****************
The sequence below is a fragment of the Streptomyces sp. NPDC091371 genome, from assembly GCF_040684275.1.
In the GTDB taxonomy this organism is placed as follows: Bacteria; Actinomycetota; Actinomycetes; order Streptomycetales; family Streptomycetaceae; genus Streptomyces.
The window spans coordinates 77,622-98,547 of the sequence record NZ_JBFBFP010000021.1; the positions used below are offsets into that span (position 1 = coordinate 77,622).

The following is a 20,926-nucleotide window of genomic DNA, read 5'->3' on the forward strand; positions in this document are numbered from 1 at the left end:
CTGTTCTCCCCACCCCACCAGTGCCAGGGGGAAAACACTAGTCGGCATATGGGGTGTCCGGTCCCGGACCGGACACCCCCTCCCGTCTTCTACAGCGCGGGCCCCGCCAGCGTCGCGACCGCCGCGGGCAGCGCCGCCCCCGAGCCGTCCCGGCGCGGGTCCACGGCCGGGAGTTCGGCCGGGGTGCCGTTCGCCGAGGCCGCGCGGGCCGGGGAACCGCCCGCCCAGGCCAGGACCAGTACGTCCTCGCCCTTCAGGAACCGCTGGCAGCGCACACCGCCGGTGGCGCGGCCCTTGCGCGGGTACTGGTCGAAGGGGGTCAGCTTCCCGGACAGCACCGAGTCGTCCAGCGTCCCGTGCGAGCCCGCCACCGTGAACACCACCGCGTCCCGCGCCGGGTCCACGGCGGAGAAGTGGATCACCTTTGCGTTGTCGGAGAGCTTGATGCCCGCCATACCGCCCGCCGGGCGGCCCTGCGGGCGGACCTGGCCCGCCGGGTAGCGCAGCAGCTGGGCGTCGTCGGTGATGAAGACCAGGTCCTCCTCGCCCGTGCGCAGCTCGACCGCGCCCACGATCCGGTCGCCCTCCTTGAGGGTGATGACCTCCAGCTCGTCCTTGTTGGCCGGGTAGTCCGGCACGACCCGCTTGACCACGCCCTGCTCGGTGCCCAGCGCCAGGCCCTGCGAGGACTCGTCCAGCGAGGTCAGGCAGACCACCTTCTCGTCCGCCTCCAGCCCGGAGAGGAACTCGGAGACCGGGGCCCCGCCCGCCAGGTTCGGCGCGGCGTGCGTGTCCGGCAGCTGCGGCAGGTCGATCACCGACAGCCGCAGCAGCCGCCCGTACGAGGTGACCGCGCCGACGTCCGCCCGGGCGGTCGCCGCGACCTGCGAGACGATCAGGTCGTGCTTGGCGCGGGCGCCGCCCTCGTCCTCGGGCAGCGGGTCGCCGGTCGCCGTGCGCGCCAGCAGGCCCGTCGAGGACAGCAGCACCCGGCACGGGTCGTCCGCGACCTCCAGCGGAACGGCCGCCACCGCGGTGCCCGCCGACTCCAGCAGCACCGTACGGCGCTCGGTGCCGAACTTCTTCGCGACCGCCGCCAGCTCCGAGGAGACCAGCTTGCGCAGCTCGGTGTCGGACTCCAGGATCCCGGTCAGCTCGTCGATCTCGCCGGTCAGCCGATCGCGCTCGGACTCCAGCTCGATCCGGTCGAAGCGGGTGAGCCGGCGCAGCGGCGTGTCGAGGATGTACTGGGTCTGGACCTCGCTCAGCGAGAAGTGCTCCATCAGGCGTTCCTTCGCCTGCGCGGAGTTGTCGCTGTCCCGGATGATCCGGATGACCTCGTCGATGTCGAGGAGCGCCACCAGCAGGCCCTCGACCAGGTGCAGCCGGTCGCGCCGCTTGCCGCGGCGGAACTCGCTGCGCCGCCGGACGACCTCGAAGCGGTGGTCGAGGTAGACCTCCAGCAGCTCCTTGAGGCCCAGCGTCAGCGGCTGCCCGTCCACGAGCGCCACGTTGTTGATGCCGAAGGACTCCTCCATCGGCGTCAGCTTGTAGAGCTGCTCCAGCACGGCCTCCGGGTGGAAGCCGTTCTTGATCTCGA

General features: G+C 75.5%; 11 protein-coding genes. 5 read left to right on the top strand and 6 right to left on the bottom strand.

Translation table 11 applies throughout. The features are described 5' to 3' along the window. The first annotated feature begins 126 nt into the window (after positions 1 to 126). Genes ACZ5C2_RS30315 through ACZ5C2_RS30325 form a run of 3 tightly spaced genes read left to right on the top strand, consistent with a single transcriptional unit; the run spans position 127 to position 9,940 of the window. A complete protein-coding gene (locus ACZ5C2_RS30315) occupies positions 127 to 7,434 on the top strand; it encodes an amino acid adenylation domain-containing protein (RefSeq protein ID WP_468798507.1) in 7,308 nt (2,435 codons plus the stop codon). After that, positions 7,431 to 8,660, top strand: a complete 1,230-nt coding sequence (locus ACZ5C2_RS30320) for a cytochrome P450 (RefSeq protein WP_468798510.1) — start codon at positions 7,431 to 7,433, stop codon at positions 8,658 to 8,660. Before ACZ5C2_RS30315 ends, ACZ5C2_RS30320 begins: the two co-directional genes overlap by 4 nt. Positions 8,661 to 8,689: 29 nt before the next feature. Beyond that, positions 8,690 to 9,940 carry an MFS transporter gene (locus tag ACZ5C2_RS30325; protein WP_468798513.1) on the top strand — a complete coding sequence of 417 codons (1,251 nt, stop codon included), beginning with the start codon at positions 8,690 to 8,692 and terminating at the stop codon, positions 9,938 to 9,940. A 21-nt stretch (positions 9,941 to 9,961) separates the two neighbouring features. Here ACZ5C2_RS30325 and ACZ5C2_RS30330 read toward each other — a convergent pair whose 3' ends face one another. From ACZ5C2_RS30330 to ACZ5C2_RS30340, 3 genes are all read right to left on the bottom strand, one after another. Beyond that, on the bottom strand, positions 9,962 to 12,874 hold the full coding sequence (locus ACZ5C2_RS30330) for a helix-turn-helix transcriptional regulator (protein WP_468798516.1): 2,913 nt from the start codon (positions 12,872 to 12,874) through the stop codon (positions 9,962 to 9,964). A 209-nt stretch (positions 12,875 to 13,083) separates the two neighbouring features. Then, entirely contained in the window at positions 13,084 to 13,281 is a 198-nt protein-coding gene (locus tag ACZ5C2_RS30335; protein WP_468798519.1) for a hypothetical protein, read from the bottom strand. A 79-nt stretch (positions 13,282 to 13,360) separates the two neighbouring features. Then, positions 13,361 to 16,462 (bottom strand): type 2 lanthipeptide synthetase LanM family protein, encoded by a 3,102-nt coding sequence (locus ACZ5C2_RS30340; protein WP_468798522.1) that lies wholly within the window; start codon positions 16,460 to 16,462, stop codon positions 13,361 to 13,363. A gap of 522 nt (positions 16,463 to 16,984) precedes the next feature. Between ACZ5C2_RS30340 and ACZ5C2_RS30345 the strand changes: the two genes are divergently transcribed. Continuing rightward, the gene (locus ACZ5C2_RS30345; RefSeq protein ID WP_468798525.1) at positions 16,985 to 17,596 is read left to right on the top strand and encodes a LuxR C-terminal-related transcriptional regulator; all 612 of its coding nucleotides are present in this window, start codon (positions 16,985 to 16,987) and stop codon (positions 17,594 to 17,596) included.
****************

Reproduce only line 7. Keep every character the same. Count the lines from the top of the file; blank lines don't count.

Translation table 11 applies throughout. The features are described 5' to 3' along the window. The first annotated feature begins 126 nt into the window (after positions 1 to 126). Genes ACZ5C2_RS30315 through ACZ5C2_RS30325 form a run of 3 tightly spaced genes read left to right on the top strand, consistent with a single transcriptional unit; the run spans position 127 to position 9,940 of the window. A complete protein-coding gene (locus ACZ5C2_RS30315) occupies positions 127 to 7,434 on the top strand; it encodes an amino acid adenylation domain-containing protein (RefSeq protein ID WP_468798507.1) in 7,308 nt (2,435 codons plus the stop codon). After that, positions 7,431 to 8,660, top strand: a complete 1,230-nt coding sequence (locus ACZ5C2_RS30320) for a cytochrome P450 (RefSeq protein WP_468798510.1) — start codon at positions 7,431 to 7,433, stop codon at positions 8,658 to 8,660. Before ACZ5C2_RS30315 ends, ACZ5C2_RS30320 begins: the two co-directional genes overlap by 4 nt. Positions 8,661 to 8,689: 29 nt before the next feature. Beyond that, positions 8,690 to 9,940 carry an MFS transporter gene (locus tag ACZ5C2_RS30325; protein WP_468798513.1) on the top strand — a complete coding sequence of 417 codons (1,251 nt, stop codon included), beginning with the start codon at positions 8,690 to 8,692 and terminating at the stop codon, positions 9,938 to 9,940. A 21-nt stretch (positions 9,941 to 9,961) separates the two neighbouring features. Here ACZ5C2_RS30325 and ACZ5C2_RS30330 read toward each other — a convergent pair whose 3' ends face one another. From ACZ5C2_RS30330 to ACZ5C2_RS30340, 3 genes are all read right to left on the bottom strand, one after another. Beyond that, on the bottom strand, positions 9,962 to 12,874 hold the full coding sequence (locus ACZ5C2_RS30330) for a helix-turn-helix transcriptional regulator (protein WP_468798516.1): 2,913 nt from the start codon (positions 12,872 to 12,874) through the stop codon (positions 9,962 to 9,964). A 209-nt stretch (positions 12,875 to 13,083) separates the two neighbouring features. Then, entirely contained in the window at positions 13,084 to 13,281 is a 198-nt protein-coding gene (locus tag ACZ5C2_RS30335; protein WP_468798519.1) for a hypothetical protein, read from the bottom strand. A 79-nt stretch (positions 13,282 to 13,360) separates the two neighbouring features. Then, positions 13,361 to 16,462 (bottom strand): type 2 lanthipeptide synthetase LanM family protein, encoded by a 3,102-nt coding sequence (locus ACZ5C2_RS30340; protein WP_468798522.1) that lies wholly within the window; start codon positions 16,460 to 16,462, stop codon positions 13,361 to 13,363. A gap of 522 nt (positions 16,463 to 16,984) precedes the next feature. Between ACZ5C2_RS30340 and ACZ5C2_RS30345 the strand changes: the two genes are divergently transcribed. Continuing rightward, the gene (locus ACZ5C2_RS30345; RefSeq protein ID WP_468798525.1) at positions 16,985 to 17,596 is read left to right on the top strand and encodes a LuxR C-terminal-related transcriptional regulator; all 612 of its coding nucleotides are present in this window, start codon (positions 16,985 to 16,987) and stop codon (positions 17,594 to 17,596) included.